Friday, July 10, 2015

My Trip to France 2015, part 4

Day 5:

Today is going to be a looooong day, but we started out the same way--at the Place de la République.

We then took the RER (Réseau Express Régional, or commuter train) to Versailles.  It is located a mere 20 kilometers (12 miles) from Paris (from right in front of Notre Dame, mind you).  Our rendez-vous point at Versailles--a statue of none other than Louis XIV himself.

We arrived fairly early and had to divide into two groups in order to tour the palace.  Our group was the second group, but we were free to wander the gardens until our allotted time inside.  We curiously found a couple of mirrors amidst the crowds.  It turns out these are part of the Anish Kapoor exhibit here.  I really like the mirrors, as they give you a unique perspective of the palace and the gardens.

The last time I was at Versailles was in March of 2006.  The gardens were dormant then, so they weren't that thrilling to view.  But this time, I am abasourdie (stunned) by their sheer beauty and verdure.  Green, after all, is my favorite color.  One section of the garden that especially struck me was the orangerie.  Obviously, the climate here is inhospitable to orange trees, but you will notice that they are in containers and are brought out to enjoy the summer.  They are kept inside in the winter.  The Versailles website says that some of these trees are over 200 years old.  Imagine that!  There are lemon and pomegranate trees here as well. Such a pretty vista!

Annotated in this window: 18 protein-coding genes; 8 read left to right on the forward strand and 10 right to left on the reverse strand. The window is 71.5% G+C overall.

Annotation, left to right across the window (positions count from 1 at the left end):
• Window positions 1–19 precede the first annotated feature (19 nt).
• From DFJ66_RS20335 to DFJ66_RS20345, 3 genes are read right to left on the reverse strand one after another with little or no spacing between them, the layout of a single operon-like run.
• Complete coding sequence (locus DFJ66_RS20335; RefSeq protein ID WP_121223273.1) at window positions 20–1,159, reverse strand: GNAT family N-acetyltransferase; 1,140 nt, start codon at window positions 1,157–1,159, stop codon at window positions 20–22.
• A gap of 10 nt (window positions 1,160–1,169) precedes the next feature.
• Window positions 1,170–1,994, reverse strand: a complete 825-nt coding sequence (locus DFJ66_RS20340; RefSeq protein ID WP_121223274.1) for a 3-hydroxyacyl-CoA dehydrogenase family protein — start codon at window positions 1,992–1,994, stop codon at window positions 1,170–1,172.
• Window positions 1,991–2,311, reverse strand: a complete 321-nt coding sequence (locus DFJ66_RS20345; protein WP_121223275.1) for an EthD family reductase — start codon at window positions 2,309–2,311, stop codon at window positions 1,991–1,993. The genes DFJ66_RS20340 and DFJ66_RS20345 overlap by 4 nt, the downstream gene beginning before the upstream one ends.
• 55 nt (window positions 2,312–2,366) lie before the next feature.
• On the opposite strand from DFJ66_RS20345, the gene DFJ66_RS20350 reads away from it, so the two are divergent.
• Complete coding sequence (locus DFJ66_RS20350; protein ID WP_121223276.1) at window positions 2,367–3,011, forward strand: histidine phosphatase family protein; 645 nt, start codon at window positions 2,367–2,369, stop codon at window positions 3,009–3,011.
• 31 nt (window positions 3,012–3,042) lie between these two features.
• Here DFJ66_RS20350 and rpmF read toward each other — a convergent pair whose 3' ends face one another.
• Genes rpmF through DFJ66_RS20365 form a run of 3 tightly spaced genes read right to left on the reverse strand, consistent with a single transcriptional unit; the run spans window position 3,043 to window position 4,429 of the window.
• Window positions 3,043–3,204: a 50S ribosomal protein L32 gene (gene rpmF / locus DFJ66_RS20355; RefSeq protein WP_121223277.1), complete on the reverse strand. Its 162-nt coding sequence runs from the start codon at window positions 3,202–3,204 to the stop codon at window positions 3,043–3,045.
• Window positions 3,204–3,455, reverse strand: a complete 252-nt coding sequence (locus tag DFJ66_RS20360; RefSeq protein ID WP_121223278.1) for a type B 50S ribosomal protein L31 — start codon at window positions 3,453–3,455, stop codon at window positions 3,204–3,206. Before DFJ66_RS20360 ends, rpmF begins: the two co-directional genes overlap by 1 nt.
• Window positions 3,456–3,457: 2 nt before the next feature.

My daughter thinks I'm too old for selfies, but I wholeheartedly disagree!

You may notice the fountains are running, which I absolutely loved.  These are called "Les Grandes Eaux", and I had not seen these in quite a long time.  There was also classical music playing throughout the gardens, and if it hadn't been for the thousands of other tourists hanging around, I would have felt like I was in a movie.

"To all the glories of France."

Finally, we made it indoors and we had the added bonus of being able to use audioguides as we toured each room.  The interior was extremely crowded, which I did not enjoy very much.  I was actually yearning to get back outside to the gardens.  Here are a few things I managed to get a picture of before heading back outdoors.

Louis XIV's bed.

Marie-Antoinette and her children.

Hey, déjà vu!  Another painting of Napoléon crowning himself emperor.

Once we were back outside, we got some lunch but my appetite was almost severed by this structure.  It is another work by Anish Kapoor.  I won't go into detail on this, but if you are interested in finding out more about it, click on this link.  Personally, I think an artist can make whatever kind of art s/he likes, but I truly felt like this particular work was completely out of place at the historic Château de Versailles.  I would have much preferred to see the green grass growing underneath.

More garden shots.

Making our way to the Petit Trianon.  It is WAY the heck out there, I'm telling you.

I had to pay 10 euros to go see Marie-Antoinette's Petit Hameau, although the kids got to get in for free.  It was so worth it, but we must have walked miles that afternoon.

Marie-Antoinette's Little Hamlet was begun 1783 so she could have somewhere just for her to escape the hustle and bustle of daily palace life.  She indulged in a pastoral life, complete with a farm and a series of buildings reminiscent of a Norman village.  Each house had its own small garden, and there was a mill and a dairy.  I LOVE this part of Versailles!